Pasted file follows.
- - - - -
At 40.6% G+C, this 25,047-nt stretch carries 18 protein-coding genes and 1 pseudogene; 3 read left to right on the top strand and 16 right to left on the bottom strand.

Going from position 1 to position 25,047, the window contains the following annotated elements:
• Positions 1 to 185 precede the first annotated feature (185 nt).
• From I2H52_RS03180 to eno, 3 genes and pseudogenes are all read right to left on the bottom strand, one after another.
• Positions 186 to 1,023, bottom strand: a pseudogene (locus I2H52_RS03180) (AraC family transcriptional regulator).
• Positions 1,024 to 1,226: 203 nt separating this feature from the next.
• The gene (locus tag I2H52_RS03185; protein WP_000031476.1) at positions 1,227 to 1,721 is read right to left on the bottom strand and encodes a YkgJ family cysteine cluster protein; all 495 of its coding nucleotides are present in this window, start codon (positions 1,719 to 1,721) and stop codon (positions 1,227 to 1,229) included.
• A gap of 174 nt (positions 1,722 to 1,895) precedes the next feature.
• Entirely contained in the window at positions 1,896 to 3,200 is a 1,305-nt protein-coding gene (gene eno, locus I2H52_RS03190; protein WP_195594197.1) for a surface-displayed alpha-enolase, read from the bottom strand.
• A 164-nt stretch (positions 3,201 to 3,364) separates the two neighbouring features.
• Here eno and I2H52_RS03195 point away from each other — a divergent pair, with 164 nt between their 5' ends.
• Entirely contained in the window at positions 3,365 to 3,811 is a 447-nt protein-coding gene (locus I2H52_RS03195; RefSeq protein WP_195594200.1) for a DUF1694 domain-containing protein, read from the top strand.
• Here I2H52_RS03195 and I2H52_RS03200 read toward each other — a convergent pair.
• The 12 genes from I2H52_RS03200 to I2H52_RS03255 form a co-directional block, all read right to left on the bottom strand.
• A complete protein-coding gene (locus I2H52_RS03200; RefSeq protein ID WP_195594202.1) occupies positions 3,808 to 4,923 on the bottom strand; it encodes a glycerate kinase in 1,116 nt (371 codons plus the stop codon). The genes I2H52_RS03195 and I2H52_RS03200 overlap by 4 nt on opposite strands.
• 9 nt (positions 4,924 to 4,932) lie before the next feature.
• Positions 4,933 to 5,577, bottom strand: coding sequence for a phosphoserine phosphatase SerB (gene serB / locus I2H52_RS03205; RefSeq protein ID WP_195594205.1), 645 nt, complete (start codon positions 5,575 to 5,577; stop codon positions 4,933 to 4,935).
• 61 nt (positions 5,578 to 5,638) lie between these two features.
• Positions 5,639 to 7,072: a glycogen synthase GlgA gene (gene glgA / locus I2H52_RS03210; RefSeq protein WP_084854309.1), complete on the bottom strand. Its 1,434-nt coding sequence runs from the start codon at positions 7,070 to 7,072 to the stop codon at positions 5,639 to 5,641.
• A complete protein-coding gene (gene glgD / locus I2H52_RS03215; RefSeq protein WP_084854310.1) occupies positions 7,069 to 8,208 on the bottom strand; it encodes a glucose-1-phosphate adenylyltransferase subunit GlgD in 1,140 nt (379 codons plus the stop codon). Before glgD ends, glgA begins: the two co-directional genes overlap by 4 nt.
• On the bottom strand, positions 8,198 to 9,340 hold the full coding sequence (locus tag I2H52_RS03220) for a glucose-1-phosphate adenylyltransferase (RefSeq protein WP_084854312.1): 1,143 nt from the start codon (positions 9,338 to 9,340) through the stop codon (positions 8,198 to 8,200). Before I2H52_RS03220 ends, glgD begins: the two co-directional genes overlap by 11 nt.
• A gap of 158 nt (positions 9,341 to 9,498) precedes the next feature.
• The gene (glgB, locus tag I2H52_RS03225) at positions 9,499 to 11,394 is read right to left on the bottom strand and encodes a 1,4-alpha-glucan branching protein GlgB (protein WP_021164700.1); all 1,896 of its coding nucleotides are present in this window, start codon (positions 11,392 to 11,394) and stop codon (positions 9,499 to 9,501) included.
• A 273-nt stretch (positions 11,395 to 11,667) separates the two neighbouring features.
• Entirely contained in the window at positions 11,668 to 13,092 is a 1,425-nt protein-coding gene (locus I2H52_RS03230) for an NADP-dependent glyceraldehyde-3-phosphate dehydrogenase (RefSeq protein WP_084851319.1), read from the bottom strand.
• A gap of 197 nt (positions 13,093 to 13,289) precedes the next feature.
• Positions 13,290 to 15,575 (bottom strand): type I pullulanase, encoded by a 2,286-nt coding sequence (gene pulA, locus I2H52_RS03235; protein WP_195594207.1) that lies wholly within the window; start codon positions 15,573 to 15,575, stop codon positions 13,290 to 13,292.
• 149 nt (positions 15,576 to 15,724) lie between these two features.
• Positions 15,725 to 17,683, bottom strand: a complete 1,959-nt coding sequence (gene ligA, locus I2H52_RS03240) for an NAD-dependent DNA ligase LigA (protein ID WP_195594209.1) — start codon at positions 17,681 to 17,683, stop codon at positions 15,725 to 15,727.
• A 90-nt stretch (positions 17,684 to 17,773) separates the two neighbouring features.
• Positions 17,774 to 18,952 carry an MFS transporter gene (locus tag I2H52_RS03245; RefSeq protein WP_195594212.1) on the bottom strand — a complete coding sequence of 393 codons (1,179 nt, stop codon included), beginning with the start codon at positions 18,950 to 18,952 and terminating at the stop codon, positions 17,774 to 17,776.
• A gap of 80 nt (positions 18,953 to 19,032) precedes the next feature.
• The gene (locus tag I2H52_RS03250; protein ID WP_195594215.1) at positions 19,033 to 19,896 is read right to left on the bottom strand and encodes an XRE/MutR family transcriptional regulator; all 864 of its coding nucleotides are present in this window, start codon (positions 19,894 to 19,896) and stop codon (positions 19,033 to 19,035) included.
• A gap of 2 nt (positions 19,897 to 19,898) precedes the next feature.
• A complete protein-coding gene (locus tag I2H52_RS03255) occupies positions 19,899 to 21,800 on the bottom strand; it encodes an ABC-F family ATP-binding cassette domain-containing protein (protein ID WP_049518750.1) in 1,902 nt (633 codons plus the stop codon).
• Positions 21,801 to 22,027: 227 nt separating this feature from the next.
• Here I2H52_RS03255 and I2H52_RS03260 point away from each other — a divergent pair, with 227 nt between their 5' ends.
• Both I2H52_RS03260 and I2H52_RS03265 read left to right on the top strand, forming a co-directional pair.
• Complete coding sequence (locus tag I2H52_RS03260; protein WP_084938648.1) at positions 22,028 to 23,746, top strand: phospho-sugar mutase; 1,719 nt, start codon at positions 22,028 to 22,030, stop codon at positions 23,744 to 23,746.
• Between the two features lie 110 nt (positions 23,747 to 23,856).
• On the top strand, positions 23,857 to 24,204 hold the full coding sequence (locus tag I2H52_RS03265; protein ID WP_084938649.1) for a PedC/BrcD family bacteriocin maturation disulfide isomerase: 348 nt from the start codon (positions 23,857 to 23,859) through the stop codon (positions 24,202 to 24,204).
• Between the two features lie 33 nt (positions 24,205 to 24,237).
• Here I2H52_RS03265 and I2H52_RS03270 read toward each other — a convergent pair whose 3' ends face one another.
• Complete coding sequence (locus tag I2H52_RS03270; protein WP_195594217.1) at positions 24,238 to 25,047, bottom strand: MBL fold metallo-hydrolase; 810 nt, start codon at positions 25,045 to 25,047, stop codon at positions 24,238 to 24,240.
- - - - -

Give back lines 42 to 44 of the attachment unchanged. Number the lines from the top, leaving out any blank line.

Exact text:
• Between the two features lie 33 nt (positions 24,205 to 24,237).
• Here I2H52_RS03265 and I2H52_RS03270 read toward each other — a convergent pair whose 3' ends face one another.
• Complete coding sequence (locus tag I2H52_RS03270; protein WP_195594217.1) at positions 24,238 to 25,047, bottom strand: MBL fold metallo-hydrolase; 810 nt, start codon at positions 25,045 to 25,047, stop codon at positions 24,238 to 24,240.